Sir Hugh Lane was a true connoisseur of fine art, and his gift for recognizing artistic genius had brought him the admiration of the art world, as well as a vast fortune. In the spring of 1915, Sir Hugh travelled to New York in hopes of finding support for a project that he believed would be the crowning achievement of the Irish Revival of art and culture.
In the twenty-plus years since he had begun his career as a trainee painting restorer for a London art dealer, Lane had established himself as a “gentleman art-dealer”. He had become an expert on Impressionist paintings, and had been appointed a director of the National Gallery in London.
Lane’s career was based in London, but his heart was in Dublin. He spent most of his time and fortune supporting fine art in the Irish capital by raising funds and donating works from his own private collection. He called upon his influential circle of friends and relations – including his aunt Lady Gregory (founder of The Abbey Theatre), poet William Butler Yeats, Douglas Hyde (founder of the Gaelic League), political activist and playwright Edward Martyn, and Lane’s fiancée, the portraitist Sarah Cecilia Harrison – to aid him in this work.
Lane’s largest contribution to Irish arts came in 1908, when he donated over 300 paintings to the City of Dublin. The collection, which was originally displayed in Clonmell House, on Harcourt Street, was described by the Paris newspaper Le Figaro as “an entire museum rich in beautiful works, a museum envied by the most prosperous states and the proudest cities.” Lane was honored as a Freeman of the City, and knighted the following year.
This gift had been made on the condition that Dublin build a permanent museum of modern art that was worthy of holding the collection. The plans for this new building ran into difficulties from the onset. Lane had asked Sir Edwin Lutyens, whom many critics considered the greatest of all British architects, to design the museum. The Dublin architectural community was outraged at the idea that such a prestigious building would be designed by a foreigner, and blocked the project at every turn. An exasperated Lane would later write, “I hate the place, the people, and the Gallery.”
By 1915, little if any progress had been made on the new museum. Lane hoped that a trip to New York would provide the opportunity to renew interest in the project. The Americans did not support the project in the way that Lane wished, but he was able to sell two of his most important paintings – Man in the Red Cap by Titian and Hans Holbein’s Portrait of Thomas Cromwell - to the American art collector Henry Clay Frick.
Lane booked his return to Britain on the cruise liner RMS Lusitania. The Lusitania and her sister-ship The Mauretania were the most luxurious ships of the era, and perhaps in history. In addition to the ships’ opulence, they were the fastest on the seas, regularly setting ocean crossing speed records.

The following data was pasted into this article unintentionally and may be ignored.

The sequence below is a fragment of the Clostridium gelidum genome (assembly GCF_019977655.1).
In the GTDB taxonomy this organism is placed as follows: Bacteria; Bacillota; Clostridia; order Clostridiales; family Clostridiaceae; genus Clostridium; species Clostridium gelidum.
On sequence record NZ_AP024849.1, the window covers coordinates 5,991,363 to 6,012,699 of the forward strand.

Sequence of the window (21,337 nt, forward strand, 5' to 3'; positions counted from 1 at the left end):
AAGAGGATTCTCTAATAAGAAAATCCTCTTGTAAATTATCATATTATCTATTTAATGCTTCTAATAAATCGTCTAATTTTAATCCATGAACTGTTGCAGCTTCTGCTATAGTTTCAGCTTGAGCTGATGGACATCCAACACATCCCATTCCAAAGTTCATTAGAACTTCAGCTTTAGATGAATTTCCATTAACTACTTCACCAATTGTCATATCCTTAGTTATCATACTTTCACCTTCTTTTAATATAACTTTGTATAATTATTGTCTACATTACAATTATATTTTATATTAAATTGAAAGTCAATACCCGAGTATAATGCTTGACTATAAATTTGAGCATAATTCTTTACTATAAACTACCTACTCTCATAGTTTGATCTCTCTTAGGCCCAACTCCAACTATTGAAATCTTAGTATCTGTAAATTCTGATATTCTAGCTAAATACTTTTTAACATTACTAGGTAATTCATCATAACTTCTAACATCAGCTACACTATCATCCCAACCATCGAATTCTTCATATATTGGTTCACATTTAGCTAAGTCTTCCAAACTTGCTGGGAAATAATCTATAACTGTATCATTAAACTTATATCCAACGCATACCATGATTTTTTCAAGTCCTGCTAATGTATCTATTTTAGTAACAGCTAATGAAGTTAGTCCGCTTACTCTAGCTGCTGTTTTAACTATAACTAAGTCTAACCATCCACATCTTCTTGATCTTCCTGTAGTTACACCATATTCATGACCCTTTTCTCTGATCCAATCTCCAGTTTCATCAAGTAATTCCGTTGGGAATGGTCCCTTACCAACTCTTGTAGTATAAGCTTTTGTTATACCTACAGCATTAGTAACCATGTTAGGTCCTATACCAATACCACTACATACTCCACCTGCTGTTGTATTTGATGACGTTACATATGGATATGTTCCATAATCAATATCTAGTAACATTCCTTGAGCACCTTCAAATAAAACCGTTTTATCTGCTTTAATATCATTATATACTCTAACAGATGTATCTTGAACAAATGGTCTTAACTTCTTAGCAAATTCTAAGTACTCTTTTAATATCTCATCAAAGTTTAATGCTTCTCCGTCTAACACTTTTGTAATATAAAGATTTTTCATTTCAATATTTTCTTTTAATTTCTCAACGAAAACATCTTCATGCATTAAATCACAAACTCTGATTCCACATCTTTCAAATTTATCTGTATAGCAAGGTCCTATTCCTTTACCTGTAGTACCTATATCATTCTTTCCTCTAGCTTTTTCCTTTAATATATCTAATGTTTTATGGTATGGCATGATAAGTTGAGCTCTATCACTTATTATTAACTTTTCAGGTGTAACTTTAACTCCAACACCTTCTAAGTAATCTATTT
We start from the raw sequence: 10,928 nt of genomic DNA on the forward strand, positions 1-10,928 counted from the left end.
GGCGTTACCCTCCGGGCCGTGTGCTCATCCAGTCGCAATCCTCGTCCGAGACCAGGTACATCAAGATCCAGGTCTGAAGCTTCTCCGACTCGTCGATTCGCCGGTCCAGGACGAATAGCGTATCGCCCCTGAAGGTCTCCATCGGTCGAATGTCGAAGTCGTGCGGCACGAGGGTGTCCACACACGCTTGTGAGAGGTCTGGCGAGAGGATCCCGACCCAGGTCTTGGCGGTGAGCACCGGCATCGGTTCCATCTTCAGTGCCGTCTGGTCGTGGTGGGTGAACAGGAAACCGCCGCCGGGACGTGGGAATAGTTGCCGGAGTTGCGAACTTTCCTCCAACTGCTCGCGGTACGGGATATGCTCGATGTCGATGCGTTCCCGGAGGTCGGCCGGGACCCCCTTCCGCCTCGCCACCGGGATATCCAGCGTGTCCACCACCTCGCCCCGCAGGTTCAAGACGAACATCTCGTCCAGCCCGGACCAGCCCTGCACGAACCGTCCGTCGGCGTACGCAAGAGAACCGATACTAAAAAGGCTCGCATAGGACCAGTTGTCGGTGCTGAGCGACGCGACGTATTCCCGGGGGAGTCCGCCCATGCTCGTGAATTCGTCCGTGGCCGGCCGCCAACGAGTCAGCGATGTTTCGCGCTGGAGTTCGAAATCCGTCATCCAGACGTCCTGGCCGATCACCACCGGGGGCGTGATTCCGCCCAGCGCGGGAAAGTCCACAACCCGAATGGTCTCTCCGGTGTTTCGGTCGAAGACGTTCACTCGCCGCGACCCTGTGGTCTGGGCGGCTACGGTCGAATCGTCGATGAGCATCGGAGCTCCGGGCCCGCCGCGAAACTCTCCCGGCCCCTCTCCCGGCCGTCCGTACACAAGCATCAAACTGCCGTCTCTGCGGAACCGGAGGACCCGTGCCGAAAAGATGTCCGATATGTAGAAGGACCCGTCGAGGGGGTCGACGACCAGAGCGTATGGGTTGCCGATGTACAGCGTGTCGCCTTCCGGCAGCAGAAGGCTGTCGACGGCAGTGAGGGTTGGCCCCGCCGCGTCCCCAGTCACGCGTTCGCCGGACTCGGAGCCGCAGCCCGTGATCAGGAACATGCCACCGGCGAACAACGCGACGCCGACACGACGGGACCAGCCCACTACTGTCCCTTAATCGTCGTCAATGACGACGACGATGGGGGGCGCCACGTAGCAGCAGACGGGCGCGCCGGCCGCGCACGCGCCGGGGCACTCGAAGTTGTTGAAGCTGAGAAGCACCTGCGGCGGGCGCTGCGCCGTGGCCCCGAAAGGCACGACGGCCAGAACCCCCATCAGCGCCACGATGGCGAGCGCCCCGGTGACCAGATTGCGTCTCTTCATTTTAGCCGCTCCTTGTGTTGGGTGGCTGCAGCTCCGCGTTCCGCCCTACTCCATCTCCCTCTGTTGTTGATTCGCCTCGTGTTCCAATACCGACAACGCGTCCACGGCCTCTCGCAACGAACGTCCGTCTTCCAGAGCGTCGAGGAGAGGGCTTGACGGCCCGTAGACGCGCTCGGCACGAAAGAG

Britain and Germany were at war in Europe. On April 22, 1915, the German embassy in Washington, D.C., had issued the following warning:
TRAVELLERS intending to embark on the Atlantic voyage are reminded that a state of war exists between Germany and her allies and Great Britain and her allies; that the zone of war includes the waters adjacent to the British Isles; that, in accordance with formal notice given by the Imperial German Government, vessels flying the flag of Great Britain, or any of her allies, are liable to destruction in those waters and that travelers sailing in the war zone on the ships of Great Britain or her allies do so at their own risk.
IMPERIAL GERMAN EMBASSY
Washington, D.C. 22nd April 1915
Despite the fact that it was a time of war, and that the German warnings had been made public, few of the crew or passengers aboard The Lusitania feared for the safety of the ship.
On the eastward bound voyage Sir Hugh made a £10,000 contribution to the Red Cross war relief effort. It would be the last of the 39-year-old’s many charitable acts. In the early afternoon of the 7th of May, the German submarine U-20 fired a torpedo that hit The Lusitania starboard side right before the bridge. There was a huge explosion, the ship stopped immediately, and keeled over to the starboard. The Lusitania sank in eighteen minutes, taking 1,198 lives with her, hundreds of who were children.
Sir Hugh Lane’s body was listed among the nearly a thousand which were never recovered. Also lost on that day were the paintings by Monet, Rembrandt, Reubens and Titian that Lane had taken aboard with him. In 1994, diver Polly Tapson claimed to have located the container where these paintings were stored. The paintings were being transported in lead tubes, and may have survived. The Irish Arts Ministry has placed a Heritage Protection order on the wreckage, thus preventing recovery of these works of art.
Today the museum known as The Hugh Lane, in Dublin’s city center, houses one of Ireland’s foremost collections of modern and contemporary art. It contains works ranging from the impressionist masterpieces of Manet, Monet, Renoir and Degas to works by leading contemporary artists. The Hugh Lane plays a pivotal role in Ireland’s cultural life and has gained worldwide acclaim, both for itself and the city.
Adam Lowe Martin (son of) – Allen Lowe Martin – Margaret Persse (daughter of) – Edwin Theophilus Persse (son of) – Dudley Persse – Theophilus Persse – Henry Stratford Persse – William Persse (father of) – Robert Persse – Dudley Persse – Adelaide Persse (mother of) – Sir Hugh Lane